Encouraging Children to Read
Children often love to read without motivation but sometimes they need some encourgement. For example, statistics have shown that previously, only 58% of children enjoy to read and only 30.8% read daily (based on 49,049 children and young people aged eight to 18). I believe what we do to stimulate reading enjoyment in Munchkin will hopefully make him one of those 50%, be it making it fun, accessible or part of routine.
Table of Contents
Make books visible and accessible
How many times do you want or need to do something but can’t be bothered because the thing you need is in a different room or upstairs? Its the same with reading. Keep books accessible and visible. Put them in their bedroom, and downstairs in their play room or share the bottom shelf of the bookcase so they are always on hand.
Once, we were trying to be more tidy and conseuqently, Munchkins books became less visible. We instantly noticed a dramatic decline in the amount he actively chose to read. We quickly realised that, as he would not see books he would therefore not be enticed to read them.
Make it routine
The easiest way to start reading with young children is to make it part of the routine. We have always let Munchkin choose two books before bed and offer them whenever he wants to do change activity. Sometimes one book leads two and then to a whole stack of them.
Incite their imagination
Incite their imagination by expanding on the story. Try asking ‘what could happen next?’ or ‘what noise would that animal make?’ or ‘what would your super power be? We find you can talk around the book for much longer than just simply reading it, and it adds much more value and learning to the story. I find it makes it much more interesting too, especially if its one of their favourites they have asked you to read on repeat.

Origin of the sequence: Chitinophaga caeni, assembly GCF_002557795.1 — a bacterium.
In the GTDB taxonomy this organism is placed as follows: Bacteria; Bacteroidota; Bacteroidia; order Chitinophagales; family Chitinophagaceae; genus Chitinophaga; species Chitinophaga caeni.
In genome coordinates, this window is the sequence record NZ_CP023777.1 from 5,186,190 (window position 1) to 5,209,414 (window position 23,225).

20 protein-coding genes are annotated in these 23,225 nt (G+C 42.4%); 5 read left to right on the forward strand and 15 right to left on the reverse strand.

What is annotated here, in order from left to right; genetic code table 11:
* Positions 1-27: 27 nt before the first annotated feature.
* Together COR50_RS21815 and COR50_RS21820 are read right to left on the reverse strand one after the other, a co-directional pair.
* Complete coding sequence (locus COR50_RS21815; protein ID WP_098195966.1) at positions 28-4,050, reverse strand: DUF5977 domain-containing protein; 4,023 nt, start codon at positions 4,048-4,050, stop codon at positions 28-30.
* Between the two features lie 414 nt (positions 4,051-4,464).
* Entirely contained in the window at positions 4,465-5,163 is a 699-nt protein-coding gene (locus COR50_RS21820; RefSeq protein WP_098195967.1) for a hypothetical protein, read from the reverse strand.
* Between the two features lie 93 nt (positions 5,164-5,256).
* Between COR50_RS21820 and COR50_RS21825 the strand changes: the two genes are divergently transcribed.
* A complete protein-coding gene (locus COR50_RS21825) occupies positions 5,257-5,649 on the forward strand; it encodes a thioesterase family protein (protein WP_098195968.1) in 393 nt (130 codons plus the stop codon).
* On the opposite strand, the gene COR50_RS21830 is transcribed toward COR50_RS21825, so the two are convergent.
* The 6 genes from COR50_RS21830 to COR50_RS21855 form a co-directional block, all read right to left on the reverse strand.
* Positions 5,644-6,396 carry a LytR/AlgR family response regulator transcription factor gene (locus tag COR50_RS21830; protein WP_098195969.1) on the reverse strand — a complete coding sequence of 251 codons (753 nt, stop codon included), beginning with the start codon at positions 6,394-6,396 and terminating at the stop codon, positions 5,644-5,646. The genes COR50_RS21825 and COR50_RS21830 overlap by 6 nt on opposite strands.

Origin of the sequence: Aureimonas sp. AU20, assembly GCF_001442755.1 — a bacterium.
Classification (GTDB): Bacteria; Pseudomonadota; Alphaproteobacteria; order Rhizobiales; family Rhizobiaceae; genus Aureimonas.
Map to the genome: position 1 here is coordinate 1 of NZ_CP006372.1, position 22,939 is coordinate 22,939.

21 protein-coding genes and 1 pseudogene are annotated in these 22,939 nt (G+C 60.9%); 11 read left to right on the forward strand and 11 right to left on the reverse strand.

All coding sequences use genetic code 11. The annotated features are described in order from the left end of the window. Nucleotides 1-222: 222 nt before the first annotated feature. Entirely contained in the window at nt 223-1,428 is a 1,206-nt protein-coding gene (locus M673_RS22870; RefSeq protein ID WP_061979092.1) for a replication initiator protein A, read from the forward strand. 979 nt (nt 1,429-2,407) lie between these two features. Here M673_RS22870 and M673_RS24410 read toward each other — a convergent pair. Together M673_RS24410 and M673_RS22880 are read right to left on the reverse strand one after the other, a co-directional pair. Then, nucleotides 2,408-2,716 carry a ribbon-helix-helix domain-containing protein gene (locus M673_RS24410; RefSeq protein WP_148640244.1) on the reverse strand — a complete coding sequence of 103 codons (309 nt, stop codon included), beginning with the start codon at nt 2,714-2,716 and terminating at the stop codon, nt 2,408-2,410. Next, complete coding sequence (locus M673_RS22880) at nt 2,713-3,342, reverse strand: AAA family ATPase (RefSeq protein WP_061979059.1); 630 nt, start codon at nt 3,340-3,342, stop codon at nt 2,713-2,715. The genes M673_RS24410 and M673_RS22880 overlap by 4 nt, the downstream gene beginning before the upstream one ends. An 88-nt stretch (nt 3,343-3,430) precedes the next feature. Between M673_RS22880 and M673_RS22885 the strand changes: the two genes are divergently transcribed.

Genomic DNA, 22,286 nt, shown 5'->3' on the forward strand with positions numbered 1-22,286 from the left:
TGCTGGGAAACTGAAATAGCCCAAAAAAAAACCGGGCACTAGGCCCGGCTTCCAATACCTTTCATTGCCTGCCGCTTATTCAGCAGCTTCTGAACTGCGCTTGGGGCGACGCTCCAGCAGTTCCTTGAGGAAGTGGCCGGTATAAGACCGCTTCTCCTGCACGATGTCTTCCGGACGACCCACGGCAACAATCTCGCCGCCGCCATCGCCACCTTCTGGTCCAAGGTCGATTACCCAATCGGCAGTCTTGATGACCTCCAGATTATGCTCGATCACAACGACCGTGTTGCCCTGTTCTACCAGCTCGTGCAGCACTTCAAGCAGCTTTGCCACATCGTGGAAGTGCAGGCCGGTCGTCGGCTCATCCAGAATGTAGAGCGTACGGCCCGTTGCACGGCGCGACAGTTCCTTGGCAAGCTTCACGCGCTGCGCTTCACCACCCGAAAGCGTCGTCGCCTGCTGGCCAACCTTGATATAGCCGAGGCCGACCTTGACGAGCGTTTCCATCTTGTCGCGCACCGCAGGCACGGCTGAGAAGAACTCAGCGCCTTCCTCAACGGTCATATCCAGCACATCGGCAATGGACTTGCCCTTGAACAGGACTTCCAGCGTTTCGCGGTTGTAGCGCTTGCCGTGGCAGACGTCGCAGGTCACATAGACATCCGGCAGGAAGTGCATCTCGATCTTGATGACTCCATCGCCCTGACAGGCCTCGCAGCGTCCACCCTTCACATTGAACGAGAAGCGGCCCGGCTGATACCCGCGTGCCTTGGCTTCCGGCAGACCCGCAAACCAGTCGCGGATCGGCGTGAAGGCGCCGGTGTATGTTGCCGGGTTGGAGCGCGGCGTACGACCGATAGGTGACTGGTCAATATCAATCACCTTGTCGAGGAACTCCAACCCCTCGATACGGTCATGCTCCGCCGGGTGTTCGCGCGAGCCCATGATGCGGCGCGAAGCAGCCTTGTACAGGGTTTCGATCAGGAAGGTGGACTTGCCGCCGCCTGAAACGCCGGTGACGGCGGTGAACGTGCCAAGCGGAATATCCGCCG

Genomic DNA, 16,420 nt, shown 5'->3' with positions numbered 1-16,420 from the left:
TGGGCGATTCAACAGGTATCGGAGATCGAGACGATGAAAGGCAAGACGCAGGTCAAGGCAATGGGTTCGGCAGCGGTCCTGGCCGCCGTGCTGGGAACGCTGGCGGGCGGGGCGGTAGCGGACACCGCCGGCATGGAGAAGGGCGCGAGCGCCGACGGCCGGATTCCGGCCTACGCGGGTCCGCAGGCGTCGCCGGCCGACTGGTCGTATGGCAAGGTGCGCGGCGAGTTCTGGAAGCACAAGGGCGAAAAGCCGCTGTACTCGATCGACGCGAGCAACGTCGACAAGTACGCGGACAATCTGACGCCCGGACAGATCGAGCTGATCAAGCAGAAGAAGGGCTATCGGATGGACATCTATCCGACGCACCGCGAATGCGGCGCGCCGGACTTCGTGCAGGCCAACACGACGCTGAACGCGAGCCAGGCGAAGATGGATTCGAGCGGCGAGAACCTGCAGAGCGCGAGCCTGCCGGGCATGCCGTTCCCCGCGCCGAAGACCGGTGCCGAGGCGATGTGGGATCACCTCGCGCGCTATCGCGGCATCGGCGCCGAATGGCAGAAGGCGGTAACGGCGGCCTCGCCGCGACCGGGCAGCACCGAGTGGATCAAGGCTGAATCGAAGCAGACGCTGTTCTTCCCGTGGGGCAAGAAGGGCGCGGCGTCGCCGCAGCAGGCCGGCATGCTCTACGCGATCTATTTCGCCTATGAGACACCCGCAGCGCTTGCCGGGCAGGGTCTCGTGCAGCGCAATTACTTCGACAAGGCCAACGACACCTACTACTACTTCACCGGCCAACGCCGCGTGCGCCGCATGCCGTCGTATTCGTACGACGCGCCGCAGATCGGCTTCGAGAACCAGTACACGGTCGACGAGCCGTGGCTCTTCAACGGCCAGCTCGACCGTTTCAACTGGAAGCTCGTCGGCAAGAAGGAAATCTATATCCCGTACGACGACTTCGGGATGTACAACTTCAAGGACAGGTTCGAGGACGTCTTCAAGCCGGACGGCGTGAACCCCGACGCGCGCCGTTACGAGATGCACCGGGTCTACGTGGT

Similarly, maintain your enthusiasm, no matter how many times you have read a certain book. Reading to children should always be approached with enthusiasm and emphasis, and this should be the case whether its the first read or the 50th.
Don’t restrict reading to books.
Reading shouldn’t just be with books. Engage in reading whenever the moment arises. For example, Munchkin likes to sound out letters on notices and road signs, when we walk, and we tell him what they say. Real life learning on the go at its best.
Let them read to you. Even before they can.
I got this little nugget from Munchkin himself. Sometimes he wants to take the driving seat and read to us, ‘Daddy read this one, (Munchkin) read this one’. Its a great way to see a book through his eyes and allows us to incite his imagination by asking around what he picks up, next time. It’s honestly surprising how much of a story Munchkin can relay at just two years 4 months old.
Get books related to their interests
Seems an obvious one, as no one likes to read things that do not interest them, but its essential advice. If they like peppa pig, she has books, if they love the ocean, you can get plenty about the sea, if they like being eco-friendly there’s books for that too and of course, Duggee has them (woof woof!).
It would be no surprise to you that Munchkin loves a bit of nature if you saw his book collection with ‘woods’, ‘under the sea’ and nature crossovers like ‘flamingo play’s bingo’.
Incorporate books into play
Consider setting up an activity around a book theme. For example, set up a nature play zone around ‘That’s not my hedgehog’, or get a book on trains and get the tracks out. The options are endless.
Talk around the written words
While its lovely to read the book word for word, it can stimulate their imaginations by adding extra details. Put simply, just say what you see.
Thanks for reading, enjoy reading more books!
Do you have any tips to encourage reading in your children?
Daddy and Munchkin